As Hospitality employers generally cover two-thirds of employee health cost, it’s not surprising that high deductible plans - with their lower premiums and employer health cost - have gained traction in the industry. An upside can certainly be had; especially with young, healthy workforces, primarily seeking preventive care and less costly services. At the same time, those needing more expensive chronic or extensive care, pay more out of pocket.
Key to achieving that upside, however, is how well hospitality’s diverse workers “understand their benefits” and effectively manage the plan’s complexities and potential high cost. That’s where health savings vehicles and consumer support services can change the game. Simply offering easy access to education that resonates may be the answer for some. While others also offer a means to help bridge the high deductible’s chasm and buffer out-of-pocket cost impact.
Over the past several weeks, we’ve been reviewing Consumer Driven Healthcare through the lens of hospitality employers. We began with a High Deductible Health Plan overview, followed by Health Savings Account (HSA) basics. To check out our HDHP overview (Part 1) and HSA basics (Part 2), click http://www.hospitalitybenefits.com/News-Press.
Today, we look at HRAs, how they differ from HSAs and why HRAs are preferred over HSAs by some hospitality employers.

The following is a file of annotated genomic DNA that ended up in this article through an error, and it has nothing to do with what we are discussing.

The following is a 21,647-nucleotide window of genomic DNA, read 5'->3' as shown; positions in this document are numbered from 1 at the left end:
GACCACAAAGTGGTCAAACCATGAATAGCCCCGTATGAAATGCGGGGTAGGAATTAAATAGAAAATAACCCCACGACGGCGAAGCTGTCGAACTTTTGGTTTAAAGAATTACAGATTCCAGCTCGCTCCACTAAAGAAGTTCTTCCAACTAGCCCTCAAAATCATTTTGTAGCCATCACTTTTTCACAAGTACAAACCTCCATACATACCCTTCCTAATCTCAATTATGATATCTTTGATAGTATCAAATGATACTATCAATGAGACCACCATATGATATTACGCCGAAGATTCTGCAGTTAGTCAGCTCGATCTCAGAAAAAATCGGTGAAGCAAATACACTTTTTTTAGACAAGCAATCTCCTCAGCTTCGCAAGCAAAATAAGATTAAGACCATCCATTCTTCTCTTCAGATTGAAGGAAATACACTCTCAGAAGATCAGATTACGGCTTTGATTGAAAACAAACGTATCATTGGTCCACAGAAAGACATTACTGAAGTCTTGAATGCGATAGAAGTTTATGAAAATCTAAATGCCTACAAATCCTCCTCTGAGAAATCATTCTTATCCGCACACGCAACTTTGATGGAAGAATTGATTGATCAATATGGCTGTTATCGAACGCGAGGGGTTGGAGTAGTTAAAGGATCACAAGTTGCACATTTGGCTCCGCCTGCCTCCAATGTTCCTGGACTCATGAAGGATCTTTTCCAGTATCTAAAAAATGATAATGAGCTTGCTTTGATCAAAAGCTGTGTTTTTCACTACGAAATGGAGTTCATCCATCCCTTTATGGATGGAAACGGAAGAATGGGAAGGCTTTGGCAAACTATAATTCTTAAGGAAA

Health Reimbursement Arrangements (HRAs), like HSAs, are tax-advantaged savings vehicles intended to provide enrolled participants with some security and means to pay for eligible health-related expenses.
Like HSAs, HRA funds accumulate for future pretax health spending to offset expensive deductibles and out-of-pocket costs. HRAs, however, temper some plan cost liability in allowing unused funds to remain with the company upon employee termination. Employers also have discretion over plan portability and can further limit the categories of IRS approved expenses. With Hospitality being a high turnover industry, enabling tax-free employer funded savings that accumulates over time but remains with the company at termination can help retention.
Key Differences Between HRA and HSA
Current hospitality benchmarking indicates HRA-HDHP pairing is preferred significantly over HSA and slightly over no funding mechanism. Of the nearly 70% of hospitality employers offering at least one HDHP, 38% pair an HRA, while 26% offer HSA and 36% have no savings vehicle at all. Greater control over HRA plan design, fund rollover and unused fund retention, as compared with HSAs, are likely decision factors for hospitality and other high turnover industries.
While the decision to offer an HRA will vary by employer, we want you to know that we have successfully assisted hospitality employers, large and small, with decision support analysis, design strategy, and HRA program implementation. Regulations continue to evolve and we will continue to monitor developments to keep you apprised. If you would like to learn more about HRAs’ potential financial upside and whether it’s a good fit for your workforce, please email email@example.com or call 703-810-3800 for a complimentary analysis.